Petroleum-based plastics have a profound impact on human health and the environment. The production of greenhouse gasses from the creation of plastics and the sheer quantity of plastic waste yielded from human activities significantly contribute to climate change, disrupting marine and terrestrial ecosystems. Bioplastics are a promising solution, upholding the strength of petroleum-based plastics but compostable and biodegradable. We spoke with Raegan Kelly of Better for All about shifting the paradigm of human consumption of plastic by using biodegradable cups.
The U.S. produces so much waste that this waste can be quantified using Olympic-sized swimming pools as negligible units of measurement.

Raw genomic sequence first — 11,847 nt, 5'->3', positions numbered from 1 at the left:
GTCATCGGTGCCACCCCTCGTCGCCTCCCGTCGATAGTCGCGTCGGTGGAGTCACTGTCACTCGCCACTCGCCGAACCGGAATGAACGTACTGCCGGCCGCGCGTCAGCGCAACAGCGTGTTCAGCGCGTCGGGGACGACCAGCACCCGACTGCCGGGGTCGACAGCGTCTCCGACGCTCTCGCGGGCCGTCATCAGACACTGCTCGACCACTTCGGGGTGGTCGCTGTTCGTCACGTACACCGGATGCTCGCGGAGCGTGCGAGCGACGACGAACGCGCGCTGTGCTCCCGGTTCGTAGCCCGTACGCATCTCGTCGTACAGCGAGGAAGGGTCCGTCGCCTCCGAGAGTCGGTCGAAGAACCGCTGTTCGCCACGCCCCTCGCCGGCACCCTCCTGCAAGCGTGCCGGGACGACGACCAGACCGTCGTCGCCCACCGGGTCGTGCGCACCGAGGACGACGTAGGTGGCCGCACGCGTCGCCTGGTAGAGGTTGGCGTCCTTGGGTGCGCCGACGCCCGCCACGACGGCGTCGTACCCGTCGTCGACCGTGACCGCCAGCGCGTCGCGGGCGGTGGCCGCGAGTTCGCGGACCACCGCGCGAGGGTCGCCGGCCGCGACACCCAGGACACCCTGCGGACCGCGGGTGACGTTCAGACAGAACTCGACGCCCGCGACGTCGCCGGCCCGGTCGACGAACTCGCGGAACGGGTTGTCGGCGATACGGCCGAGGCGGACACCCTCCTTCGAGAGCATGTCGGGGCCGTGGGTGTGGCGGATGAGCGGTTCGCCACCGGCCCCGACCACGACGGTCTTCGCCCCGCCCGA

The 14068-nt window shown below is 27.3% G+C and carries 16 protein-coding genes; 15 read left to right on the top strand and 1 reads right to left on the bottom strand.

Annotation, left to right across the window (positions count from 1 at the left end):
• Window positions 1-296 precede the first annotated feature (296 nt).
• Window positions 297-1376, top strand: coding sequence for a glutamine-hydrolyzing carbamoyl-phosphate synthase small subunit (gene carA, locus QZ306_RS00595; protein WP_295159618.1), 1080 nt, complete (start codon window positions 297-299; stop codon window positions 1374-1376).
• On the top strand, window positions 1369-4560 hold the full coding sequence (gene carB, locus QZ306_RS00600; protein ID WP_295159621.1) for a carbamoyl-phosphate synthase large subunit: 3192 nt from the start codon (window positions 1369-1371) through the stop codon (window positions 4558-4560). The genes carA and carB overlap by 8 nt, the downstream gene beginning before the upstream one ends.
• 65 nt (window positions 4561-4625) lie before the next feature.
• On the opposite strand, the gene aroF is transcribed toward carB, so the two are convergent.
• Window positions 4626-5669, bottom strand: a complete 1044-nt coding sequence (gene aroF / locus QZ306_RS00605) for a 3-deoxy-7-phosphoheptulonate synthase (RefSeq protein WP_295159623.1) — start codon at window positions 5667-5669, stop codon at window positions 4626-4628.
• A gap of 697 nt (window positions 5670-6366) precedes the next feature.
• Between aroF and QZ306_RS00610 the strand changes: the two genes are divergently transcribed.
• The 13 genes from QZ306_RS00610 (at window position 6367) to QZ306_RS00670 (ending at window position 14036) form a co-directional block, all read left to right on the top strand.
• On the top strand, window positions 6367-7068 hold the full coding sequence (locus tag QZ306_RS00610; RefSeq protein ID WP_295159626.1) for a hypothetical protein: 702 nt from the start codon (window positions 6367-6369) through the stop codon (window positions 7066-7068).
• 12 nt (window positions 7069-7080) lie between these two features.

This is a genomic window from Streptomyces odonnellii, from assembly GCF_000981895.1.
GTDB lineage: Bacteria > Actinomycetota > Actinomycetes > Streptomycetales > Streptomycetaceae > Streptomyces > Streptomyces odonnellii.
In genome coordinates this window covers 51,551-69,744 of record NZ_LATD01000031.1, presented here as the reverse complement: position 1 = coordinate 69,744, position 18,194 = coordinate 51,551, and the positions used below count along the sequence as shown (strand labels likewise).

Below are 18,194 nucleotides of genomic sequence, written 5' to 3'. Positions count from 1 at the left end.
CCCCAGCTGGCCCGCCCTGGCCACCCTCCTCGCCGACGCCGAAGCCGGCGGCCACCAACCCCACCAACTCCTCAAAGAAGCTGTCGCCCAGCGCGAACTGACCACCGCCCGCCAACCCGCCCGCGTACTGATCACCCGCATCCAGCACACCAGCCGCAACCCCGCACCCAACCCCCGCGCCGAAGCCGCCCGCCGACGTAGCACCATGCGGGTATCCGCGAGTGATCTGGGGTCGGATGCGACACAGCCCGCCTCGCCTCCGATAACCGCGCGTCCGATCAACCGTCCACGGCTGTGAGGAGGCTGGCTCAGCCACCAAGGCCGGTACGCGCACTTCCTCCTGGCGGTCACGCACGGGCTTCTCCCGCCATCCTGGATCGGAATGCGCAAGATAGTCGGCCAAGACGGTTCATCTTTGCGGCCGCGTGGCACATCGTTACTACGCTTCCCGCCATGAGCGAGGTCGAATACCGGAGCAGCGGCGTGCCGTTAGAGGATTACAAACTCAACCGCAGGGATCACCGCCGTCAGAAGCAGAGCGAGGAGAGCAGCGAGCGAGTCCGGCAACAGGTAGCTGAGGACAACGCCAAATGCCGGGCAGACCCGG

Many “recyclable” materials are not recycled or even recyclable. While papers and metals are recycled at relatively high rates, recycling rates for plastic are below 10 percent. Most plastics display numerical codes, purporting to denote a standardized and elaborate recycling system. But the system is convoluted, sometimes confusing even recycling facilities and identifying recycling processes that are not used.